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Amazing, Historical Ways To Use Tomatoes!

Updated on September 29, 2009

As summer is winding down, many gardens across the Northern Hemisphere are now overflowing with an assortment of vegetables. The tomato is especially plentiful this time of year, and as it's a favorite garden vegetable of just about everybody, it's a tasty and delectable treat definitely worth examining!

Why is the humble tomato worthy of all this praise and attention? Simple. It is not only the basis of many forms of modern cuisine, but Southern Italian cookery is effectively a tomato cuisine and worthy of analysis. After all my own genetic heritage is from the same volcanic soil on the side of the Mount Vesuvius volcano which is the only place in the world where the perfect San Marzano tomato is legitimately grown... so I think I should be able to wear the mantle of tomato authority very well, thank you very much!

Some people make tomato sauce and tomato juice, while others use them in various dishes. Still others like to slice them and eat them on sandwiches or just by themselves. In many areas of the world, they are perennial favorites. However, they weren't always so popular. In fact, there was a time when they were regarded with suspicion and fear.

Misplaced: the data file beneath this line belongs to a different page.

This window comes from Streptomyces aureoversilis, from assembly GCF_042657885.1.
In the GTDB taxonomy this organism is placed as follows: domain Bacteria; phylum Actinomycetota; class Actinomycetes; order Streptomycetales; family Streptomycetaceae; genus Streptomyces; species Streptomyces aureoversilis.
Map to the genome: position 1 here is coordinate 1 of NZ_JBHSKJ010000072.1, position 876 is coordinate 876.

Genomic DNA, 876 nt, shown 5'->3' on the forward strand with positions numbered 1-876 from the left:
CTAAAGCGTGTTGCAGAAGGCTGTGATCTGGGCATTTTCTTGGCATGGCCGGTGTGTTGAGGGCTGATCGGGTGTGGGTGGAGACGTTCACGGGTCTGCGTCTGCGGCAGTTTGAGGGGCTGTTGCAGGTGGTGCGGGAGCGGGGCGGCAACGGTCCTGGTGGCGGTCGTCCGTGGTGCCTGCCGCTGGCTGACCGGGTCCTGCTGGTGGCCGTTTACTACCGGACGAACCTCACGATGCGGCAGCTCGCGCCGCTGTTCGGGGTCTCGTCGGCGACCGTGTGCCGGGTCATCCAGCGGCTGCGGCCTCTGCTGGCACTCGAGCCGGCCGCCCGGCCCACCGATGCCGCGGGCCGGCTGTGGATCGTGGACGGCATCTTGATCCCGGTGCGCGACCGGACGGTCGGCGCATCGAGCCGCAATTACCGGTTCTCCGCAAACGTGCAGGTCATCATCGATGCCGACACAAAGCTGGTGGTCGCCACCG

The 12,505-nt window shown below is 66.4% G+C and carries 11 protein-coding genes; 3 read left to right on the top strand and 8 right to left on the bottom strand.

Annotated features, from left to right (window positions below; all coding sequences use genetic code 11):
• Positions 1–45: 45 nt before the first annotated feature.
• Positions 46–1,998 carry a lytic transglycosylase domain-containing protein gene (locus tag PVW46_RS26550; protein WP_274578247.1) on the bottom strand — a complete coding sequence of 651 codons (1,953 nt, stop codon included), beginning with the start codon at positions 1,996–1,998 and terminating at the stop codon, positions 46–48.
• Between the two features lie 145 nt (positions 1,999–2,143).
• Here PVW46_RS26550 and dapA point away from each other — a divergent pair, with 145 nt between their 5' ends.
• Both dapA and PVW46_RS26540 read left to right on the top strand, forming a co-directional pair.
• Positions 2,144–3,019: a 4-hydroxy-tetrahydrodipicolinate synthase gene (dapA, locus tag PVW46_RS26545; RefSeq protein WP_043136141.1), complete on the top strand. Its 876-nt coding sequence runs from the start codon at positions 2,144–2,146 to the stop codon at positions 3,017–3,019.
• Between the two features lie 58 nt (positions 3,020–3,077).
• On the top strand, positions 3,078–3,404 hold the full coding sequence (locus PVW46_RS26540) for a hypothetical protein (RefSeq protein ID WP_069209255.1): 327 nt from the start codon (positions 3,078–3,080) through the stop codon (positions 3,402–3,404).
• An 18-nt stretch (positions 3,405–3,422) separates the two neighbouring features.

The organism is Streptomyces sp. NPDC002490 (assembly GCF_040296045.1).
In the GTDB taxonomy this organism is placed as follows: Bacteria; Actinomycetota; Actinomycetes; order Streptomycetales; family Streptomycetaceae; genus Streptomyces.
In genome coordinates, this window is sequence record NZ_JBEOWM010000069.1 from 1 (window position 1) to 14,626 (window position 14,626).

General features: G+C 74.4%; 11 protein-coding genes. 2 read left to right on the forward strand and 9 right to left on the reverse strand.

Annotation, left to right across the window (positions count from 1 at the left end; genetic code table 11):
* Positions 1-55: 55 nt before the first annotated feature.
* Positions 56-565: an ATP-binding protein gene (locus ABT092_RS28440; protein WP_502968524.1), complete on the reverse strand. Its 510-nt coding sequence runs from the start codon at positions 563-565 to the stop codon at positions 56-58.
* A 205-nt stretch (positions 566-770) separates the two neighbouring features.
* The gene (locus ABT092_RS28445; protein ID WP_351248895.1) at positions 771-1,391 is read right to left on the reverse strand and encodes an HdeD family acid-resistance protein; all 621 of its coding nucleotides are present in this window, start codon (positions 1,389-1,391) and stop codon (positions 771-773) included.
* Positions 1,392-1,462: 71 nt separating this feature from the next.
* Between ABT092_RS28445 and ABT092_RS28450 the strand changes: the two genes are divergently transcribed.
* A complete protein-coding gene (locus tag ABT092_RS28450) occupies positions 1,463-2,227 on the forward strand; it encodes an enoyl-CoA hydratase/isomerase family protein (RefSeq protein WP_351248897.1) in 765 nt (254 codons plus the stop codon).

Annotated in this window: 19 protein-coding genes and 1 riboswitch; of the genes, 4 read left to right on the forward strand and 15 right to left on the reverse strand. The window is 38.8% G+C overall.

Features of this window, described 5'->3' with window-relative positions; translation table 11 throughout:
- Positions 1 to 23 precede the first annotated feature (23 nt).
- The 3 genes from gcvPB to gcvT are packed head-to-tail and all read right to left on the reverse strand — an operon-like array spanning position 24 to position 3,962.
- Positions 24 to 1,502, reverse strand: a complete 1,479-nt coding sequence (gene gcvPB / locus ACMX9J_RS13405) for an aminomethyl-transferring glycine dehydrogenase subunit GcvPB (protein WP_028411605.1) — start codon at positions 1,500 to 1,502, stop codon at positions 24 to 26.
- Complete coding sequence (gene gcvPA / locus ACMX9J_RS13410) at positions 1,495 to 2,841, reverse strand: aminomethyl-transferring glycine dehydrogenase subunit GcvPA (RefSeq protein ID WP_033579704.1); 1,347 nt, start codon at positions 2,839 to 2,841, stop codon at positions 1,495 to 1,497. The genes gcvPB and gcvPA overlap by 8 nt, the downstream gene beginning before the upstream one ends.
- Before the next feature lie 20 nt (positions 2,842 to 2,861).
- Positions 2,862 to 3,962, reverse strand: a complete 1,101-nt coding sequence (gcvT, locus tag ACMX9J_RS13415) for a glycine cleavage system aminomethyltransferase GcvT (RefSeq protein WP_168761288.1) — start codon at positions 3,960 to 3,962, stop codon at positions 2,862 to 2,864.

There's nothing quite like the taste of a home-grown tomato fresh from the garden. Except perhaps homemade tomato sauce with plenty of herbs and spices, simmered for hours and served over a plate of your favorite pasta. Tomatoes and pasta dishes go so well together that one would assume tomatoes are native to the Mediterranean region. However, that is not the case. In fact, their likely place of origin is actually quite far from there. Researchers believe the tomato originated in South America, of all places. It is difficult to imagine Italian cuisine without it but, the tomato was unknown in Italy until after European explorers returned from the new world.

The tomato plant (Lycopersicon esculentum) is a member of the Solanaceae, or Nightshade, family. Other well known members of this family include the potato, bell pepper and eggplant. Like many families, however, the Nightshade family also contains a few disreputable members, plants with names like deadly nightshade and poisonberry as well as the ever controversial tobacco.

Scientists say the wild ancestor of the tomato likely originated in the Andes Mountains in what is now known as Peru. They cite the diversity of the Lycopersicon genus in the area as evidence pointing to this. Today, at least eight different species of the genus grow wild in the Andes. These wild relatives are small and unimpressive and are much less productive than the cultivated plant. The fruits of these wild plants are similar to a small cherry tomato.

From its origin in South America, the wild ancestor of the tomato gradually made its way north, perhaps as a weed accompanying corn and bean crops, all the way into Central America. It is known to have been an important food crop among Indians in Central America as early as the 15th century. This is even before the Italians had adopted the delectable tasty delight into their cookery traditions!

Continued In: Amazing, Historical Ways To Use Tomatoes! Part 2


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